Zogenix Completes Patient Enrollment in Second Phase 3 Trial of Dravet Syndrome Therapy

Ana Pena, PhD avatar

by Ana Pena, PhD |

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EPX-100 clinical trial

Zogenix has completed enrolling patients in a second Phase 3 trial evaluating ZX008 as a treatment for Dravet syndrome epilepsy.

Standard epilepsy medications are unable to counter Dravet-associated seizures, which can cause cognitive impairment and even death. Doctors usually use anticonvulsant medications for the disease, but patient outcomes remain poor.

ZX008 is an oral formulation of fenfluramine hydrochloride, given with food.

Its potential to treat Dravet-associated seizures prompted U.S. and European regulators to grant it Orphan Drug and Fast Track status. The designations are aimed at accelerating its development and regulatory review.

Zogenix’s initial Phase 3 trial (NCT02682927, NCT02826863) assessed ZX008’s effectiveness as an add-on treatment to standard epilepsy therapies. It covered Dravet patients aged 2-18.

The effectiveness measure that researchers used was whether ZX008 could decrease the number of patients’ monthly seizures. Researchers tested two doses of ZX008 in the trial, which consisted of a six-week observation period and 14 weeks of treatment.

The higher dose of ZX008 led to a 64 percent reduction in seizures, compared with a placebo. The lower dose led to a 34 percent drop.

Both doses led to an increase in the number of patients reporting major reductions in seizures and longer periods between seizures.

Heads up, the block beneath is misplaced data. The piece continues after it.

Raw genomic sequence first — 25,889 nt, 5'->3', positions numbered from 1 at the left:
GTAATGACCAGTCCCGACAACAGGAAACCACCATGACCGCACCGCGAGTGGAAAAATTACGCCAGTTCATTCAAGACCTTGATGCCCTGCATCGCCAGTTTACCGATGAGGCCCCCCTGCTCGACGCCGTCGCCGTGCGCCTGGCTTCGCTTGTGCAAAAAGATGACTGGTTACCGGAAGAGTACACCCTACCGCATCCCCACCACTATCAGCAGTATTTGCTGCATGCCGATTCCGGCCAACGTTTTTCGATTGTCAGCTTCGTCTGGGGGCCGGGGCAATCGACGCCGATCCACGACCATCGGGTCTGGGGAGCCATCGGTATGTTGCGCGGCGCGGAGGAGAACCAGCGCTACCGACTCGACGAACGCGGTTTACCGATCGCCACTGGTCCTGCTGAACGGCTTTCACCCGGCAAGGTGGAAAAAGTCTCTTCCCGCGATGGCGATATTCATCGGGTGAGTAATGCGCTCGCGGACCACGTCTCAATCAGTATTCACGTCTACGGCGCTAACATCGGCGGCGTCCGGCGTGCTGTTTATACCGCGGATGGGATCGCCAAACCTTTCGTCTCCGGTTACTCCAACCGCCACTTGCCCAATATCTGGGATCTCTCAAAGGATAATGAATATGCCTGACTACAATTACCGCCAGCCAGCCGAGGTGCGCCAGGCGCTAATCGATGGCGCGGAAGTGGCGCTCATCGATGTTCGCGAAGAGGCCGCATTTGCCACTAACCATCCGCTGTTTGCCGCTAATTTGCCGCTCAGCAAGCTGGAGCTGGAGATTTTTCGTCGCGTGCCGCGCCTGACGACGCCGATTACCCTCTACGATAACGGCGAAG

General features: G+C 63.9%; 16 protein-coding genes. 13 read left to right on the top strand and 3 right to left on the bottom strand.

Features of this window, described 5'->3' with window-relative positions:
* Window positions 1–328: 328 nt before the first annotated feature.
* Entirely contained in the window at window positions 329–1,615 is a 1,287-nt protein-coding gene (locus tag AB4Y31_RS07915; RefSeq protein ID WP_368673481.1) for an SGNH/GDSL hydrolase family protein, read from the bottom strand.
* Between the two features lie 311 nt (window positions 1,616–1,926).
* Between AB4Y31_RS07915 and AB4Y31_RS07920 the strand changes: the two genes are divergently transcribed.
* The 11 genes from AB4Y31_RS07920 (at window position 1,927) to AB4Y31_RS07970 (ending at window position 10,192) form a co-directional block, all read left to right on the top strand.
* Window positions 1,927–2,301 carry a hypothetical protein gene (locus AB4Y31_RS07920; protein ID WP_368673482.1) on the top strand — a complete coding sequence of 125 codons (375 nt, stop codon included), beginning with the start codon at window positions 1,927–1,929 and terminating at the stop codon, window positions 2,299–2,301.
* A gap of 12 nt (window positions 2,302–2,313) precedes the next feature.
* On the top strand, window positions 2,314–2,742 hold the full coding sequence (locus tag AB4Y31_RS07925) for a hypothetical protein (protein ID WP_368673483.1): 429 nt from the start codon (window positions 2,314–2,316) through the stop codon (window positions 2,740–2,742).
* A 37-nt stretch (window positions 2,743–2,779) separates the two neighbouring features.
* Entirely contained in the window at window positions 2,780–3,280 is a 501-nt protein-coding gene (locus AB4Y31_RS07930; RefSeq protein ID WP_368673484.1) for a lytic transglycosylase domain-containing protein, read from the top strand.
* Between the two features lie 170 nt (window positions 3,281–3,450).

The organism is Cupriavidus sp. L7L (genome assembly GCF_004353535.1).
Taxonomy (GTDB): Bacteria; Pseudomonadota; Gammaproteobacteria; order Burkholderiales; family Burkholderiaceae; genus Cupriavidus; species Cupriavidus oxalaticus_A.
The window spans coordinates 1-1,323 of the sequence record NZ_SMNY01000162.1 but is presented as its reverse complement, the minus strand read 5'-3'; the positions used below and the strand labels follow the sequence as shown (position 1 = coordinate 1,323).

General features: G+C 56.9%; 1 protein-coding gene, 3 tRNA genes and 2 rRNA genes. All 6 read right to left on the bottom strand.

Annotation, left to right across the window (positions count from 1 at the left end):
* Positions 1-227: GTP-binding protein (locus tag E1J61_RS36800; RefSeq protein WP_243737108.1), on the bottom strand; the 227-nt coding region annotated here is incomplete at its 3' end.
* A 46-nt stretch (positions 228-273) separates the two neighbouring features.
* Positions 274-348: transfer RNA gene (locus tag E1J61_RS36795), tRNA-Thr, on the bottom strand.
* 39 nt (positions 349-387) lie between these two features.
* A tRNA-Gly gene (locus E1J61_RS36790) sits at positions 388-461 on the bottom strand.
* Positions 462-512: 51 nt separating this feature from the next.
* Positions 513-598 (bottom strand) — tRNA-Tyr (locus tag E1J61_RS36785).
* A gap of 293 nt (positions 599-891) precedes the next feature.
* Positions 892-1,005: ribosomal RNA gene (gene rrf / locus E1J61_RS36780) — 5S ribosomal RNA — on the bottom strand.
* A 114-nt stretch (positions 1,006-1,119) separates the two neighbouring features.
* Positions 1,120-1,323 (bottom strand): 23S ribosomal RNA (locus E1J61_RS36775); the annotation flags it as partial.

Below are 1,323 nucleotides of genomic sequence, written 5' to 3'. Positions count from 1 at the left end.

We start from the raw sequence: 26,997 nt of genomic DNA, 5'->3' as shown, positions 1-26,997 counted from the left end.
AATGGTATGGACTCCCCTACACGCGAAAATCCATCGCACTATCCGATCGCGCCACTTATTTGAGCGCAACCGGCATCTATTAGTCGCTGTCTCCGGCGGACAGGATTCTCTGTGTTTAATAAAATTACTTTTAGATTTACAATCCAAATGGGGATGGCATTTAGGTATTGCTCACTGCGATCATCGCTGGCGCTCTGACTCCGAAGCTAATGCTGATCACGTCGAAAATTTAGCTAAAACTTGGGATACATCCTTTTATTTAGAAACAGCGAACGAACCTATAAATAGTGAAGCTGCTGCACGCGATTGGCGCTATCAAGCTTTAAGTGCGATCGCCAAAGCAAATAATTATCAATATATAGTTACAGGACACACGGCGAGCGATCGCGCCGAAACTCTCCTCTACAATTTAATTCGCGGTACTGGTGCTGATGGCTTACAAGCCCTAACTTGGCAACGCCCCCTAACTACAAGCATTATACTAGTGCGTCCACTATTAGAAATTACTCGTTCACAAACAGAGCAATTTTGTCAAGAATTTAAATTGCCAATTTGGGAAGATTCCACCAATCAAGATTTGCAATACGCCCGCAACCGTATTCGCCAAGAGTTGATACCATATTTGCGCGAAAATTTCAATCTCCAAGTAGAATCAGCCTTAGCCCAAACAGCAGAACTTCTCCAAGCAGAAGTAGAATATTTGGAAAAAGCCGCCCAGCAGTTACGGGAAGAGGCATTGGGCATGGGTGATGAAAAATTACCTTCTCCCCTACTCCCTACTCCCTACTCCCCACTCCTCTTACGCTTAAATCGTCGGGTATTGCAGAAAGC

Both doses of ZX008 were safe, and patients tolerated them well, researchers said. Most of the treatment’s side effects were mild to moderate.

Although ZX008-treated patients had more adverse events than the placebo group, the number of serious side effects was the same in the two groups. There was no evidence of patients having high lung blood pressure or cardiac valvulopathy — inflamed and stiff heart valves.

The second Phase 3 trial (NCT02926898) will evaluate ZX008’s effectiveness as an add-on to a combination of standard treatment and stiripentol in children and young adults with Dravet.

Researchers will randomize patients to receive ZX008 or a placebo for 15 weeks. As with the other trial, the team will measure the treatment’s effectiveness by whether it can reduce the number of patients’ monthly seizures, compared with the placebo.

The dose that researchers select for the trial will take into account the drug interaction between ZX008 and stiripentol. With that interaction figured in, the amount of ZX008 used in the study will equate to the higher dose in the previous trial, the team said.

“We expect to announce top-line data [key results] from this study in the second quarter of this year,” Stephen J. Farr, Zogenix’s president and chief executive officer, said in a press release. “The data generated to date from the Phase 3 clinical program have further strengthened our confidence in the potential of ZX008 to become an important treatment option for the control of seizures in patients suffering from Dravet syndrome, a rare and catastrophic form of epilepsy.”